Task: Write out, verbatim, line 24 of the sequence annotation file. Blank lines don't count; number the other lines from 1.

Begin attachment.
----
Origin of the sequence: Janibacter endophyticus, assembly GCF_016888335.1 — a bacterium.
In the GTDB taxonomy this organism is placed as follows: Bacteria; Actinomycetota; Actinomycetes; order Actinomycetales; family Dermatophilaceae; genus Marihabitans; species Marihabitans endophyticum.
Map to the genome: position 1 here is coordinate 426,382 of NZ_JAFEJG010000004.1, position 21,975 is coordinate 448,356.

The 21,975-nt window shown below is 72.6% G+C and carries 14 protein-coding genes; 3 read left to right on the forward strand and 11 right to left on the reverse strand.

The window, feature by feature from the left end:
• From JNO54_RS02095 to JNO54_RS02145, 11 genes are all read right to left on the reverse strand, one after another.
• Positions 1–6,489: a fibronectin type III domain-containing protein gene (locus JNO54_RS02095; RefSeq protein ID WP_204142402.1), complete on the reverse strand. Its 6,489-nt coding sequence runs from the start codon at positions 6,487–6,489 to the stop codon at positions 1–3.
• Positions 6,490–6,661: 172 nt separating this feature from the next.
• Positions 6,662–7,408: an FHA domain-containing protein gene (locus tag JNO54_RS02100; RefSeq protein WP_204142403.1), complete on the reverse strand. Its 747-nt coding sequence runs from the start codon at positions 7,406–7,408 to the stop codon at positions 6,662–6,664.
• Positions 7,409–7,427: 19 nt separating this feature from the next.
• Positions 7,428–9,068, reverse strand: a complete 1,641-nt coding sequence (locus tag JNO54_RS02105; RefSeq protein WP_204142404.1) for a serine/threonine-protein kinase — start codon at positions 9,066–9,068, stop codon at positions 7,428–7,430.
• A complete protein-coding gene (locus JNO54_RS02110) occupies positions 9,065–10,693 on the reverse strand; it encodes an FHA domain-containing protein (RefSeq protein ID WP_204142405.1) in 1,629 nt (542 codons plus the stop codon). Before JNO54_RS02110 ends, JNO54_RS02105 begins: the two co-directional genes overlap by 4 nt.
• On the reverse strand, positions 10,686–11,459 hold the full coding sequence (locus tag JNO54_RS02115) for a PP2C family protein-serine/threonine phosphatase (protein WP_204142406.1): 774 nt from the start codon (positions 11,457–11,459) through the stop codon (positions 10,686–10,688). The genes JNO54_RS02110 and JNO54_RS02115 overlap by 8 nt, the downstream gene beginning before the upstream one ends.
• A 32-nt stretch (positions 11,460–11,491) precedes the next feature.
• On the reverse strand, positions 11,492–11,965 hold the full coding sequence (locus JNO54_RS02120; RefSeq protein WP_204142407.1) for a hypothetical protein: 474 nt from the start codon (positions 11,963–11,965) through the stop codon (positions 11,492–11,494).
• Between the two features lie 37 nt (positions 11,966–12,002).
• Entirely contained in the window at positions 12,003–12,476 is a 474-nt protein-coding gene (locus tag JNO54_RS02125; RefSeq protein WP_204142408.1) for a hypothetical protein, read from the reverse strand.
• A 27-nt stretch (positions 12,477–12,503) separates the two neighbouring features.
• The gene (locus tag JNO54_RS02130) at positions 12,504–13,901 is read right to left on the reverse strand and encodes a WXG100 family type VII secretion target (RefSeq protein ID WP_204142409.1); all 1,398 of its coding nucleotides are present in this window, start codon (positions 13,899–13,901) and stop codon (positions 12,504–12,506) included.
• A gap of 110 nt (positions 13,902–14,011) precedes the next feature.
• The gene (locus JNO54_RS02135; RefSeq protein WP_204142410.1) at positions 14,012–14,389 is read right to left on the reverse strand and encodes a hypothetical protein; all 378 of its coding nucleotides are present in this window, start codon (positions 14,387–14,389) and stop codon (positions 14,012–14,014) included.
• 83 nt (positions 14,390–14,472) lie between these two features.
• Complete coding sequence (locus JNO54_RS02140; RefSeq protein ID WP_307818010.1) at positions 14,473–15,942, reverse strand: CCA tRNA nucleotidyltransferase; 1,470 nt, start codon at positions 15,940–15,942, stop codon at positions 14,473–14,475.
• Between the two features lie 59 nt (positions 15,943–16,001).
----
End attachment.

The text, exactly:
• Between the two features lie 59 nt (positions 15,943–16,001).